To more closely examine the C60-elicited physiologic response following exposure to NAC or DEM, cellular death was evaluated in whole embryos. Embryos were co-incubated with 100 ppb C60 and 50 nM DEM, 5 μM BSO, 250 μM ascorbic acid or 100 μM NAC. Control embryos were incubated with 1% DMSO, and chemical controls were also co-incubated with 1% DMSO. DEM, BSO, and NAC did not induce cellular death when co-incubated with 1% DMSO. However, DEM and BSO significantly increased cell death when co-exposed to C60 compared to C60 exposed embryos (figure 5). NAC exposure offered only partially protected the embryo from C60-induced cellular death. Ascorbic acid had no effect on cell death despite its protection from physiologic responses (data not shown).
A study by Wang et al. (1999) found C60 to be a powerful antioxidant, even more powerful than vitamin E. So far, high levels of C60 have been investigated for oxidative potential; however, antioxidant properties may be observed only at very low concentrations. Low concentrations of C60 and C60(OH)24 (10 ppb and 500 ppb, respectively) were co-incubated with two concentrations of H2O2 (500 μM and 1 mM) to determine if C60 offered protection from H2O2-induced oxidative stress and mortality. These fullerene concentrations were previously reported to be 10-fold below the no observable adverse effect level (NOAEL) (Kamat et al., 1998; Kamat et al., 2000). Neither co-exposure offered embryonic protection, but instead significantly increased mortality compared to embryos exposed only to H2O2 (figure 6).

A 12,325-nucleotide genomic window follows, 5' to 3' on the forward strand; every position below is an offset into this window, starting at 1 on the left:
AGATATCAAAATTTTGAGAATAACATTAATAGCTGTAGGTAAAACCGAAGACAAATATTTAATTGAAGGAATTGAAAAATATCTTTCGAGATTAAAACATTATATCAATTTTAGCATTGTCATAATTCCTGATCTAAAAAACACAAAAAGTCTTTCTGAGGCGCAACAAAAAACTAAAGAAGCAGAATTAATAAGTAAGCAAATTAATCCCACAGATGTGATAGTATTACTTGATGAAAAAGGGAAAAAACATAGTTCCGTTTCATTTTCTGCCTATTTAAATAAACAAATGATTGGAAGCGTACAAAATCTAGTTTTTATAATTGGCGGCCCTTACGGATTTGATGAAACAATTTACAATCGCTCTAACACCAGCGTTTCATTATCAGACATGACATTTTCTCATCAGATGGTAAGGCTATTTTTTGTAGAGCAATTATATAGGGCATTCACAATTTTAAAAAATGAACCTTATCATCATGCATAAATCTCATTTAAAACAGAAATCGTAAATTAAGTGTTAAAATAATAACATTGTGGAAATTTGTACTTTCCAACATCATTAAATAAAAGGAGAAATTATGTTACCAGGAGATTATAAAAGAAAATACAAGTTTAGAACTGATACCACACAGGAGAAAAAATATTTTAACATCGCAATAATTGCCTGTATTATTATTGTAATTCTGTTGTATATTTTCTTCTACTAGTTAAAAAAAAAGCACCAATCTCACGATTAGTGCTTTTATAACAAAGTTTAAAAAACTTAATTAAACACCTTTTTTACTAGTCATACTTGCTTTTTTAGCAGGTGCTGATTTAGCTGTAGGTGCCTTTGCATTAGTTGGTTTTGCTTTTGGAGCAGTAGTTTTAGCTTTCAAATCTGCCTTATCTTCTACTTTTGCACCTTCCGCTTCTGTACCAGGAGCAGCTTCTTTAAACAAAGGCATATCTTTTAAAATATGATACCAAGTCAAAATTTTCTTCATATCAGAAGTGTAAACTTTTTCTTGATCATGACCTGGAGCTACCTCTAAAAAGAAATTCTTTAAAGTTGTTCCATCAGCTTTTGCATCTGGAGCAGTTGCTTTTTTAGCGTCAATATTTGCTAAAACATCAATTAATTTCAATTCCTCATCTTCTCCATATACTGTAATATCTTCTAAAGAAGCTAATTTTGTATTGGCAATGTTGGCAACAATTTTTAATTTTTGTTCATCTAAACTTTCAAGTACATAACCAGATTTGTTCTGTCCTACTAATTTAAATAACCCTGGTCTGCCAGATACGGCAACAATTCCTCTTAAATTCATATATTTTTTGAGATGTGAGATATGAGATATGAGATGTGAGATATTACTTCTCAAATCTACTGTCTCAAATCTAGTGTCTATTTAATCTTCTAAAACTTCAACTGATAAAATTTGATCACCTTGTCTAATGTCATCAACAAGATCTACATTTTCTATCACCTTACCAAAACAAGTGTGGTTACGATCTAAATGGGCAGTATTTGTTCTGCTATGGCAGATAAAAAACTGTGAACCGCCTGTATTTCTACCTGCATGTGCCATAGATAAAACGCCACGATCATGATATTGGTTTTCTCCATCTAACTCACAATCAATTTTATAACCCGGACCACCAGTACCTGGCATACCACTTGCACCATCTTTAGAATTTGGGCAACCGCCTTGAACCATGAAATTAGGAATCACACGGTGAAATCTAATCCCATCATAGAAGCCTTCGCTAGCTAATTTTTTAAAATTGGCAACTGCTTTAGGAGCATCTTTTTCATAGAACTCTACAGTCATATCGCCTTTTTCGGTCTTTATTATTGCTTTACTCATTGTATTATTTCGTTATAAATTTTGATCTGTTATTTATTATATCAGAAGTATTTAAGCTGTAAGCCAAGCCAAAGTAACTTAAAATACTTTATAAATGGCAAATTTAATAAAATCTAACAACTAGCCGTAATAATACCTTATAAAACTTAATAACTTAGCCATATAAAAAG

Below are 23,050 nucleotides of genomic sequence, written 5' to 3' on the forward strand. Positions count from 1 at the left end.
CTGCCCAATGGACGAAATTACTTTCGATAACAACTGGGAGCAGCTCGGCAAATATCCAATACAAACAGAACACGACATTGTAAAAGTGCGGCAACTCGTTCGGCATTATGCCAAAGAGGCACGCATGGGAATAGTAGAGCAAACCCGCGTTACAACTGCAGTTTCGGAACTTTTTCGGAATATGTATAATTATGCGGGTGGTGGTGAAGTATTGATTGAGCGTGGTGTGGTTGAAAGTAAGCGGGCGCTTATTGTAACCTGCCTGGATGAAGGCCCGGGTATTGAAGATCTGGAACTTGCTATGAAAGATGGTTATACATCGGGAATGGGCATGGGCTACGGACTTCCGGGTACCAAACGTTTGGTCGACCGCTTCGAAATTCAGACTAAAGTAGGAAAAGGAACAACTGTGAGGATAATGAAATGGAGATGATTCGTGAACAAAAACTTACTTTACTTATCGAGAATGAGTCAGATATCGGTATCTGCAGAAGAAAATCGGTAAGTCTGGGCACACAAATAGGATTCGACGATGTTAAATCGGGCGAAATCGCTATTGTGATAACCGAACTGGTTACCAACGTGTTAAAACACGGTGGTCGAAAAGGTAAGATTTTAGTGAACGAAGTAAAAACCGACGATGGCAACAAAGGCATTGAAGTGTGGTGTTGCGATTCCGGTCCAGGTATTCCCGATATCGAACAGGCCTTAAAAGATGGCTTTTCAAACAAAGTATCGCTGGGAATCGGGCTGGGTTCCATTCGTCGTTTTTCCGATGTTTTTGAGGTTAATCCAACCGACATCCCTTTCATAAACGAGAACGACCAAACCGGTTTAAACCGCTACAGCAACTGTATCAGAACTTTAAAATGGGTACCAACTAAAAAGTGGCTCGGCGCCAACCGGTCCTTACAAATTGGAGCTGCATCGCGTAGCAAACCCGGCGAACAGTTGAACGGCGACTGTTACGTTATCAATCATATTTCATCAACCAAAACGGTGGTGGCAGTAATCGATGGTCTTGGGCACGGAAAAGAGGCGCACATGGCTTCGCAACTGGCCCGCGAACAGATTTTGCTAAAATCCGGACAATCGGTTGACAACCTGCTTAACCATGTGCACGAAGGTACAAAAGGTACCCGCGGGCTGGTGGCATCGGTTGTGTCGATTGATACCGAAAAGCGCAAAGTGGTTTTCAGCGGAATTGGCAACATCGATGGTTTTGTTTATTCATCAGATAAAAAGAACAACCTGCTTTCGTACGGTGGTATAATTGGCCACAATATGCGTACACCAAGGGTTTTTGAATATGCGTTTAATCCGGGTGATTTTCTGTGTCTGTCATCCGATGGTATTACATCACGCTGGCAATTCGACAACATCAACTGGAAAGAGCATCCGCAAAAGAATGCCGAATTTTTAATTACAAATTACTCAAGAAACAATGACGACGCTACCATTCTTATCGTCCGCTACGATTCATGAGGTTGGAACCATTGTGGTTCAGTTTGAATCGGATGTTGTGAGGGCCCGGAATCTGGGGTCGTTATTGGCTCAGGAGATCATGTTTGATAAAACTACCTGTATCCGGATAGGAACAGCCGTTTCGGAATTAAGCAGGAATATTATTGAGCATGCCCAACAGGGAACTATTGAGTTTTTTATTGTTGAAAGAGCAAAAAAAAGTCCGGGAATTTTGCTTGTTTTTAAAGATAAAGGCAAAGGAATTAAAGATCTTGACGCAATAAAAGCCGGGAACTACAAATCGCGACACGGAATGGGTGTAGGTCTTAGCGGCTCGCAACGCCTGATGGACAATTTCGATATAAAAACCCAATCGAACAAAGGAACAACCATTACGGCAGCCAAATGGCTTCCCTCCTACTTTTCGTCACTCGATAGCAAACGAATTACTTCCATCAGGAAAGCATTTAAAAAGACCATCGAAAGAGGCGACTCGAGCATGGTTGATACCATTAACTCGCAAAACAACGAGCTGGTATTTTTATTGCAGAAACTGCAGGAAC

Custom zebrafish microarrays were used to identify the early genomic responses to C60 exposure. The microarray data was analyzed to determine the transcripts that were mis-regulated by more than 2 fold following exposure. Of the 234 and 95 genes that were up-regulated by C60 exposure at 36 hpf and 48 hpf, respectively, 66 genes were up-regulated at both time points. Only 15 genes were commonly down-regulated between the two time points. Genes were grouped by function and time of exposure (figure 7 A–D). Noteworthy, 24% and 19% of genes up-regulated at 36 and 48 hpf, respectively, were associated with a response to stress. These genes include GST-pi, GCLc, heat shock proteins and ferritin. Furthermore, there was up-regulation of development, cell cycle (including induction of apoptosis), signal transduction, and cytoskeleton and cytoplasmic transfer genes (figure 7). Examples of regulated genes from each category are given in table 2. See supporting information for complete list of genes. It is important to point out that for several of the genes the MWG oligo set contained multiple oligos for each target gene covering different regions of the transcript, and we found very little variation in intensity across array elements which further increased the confidence of the raw array data.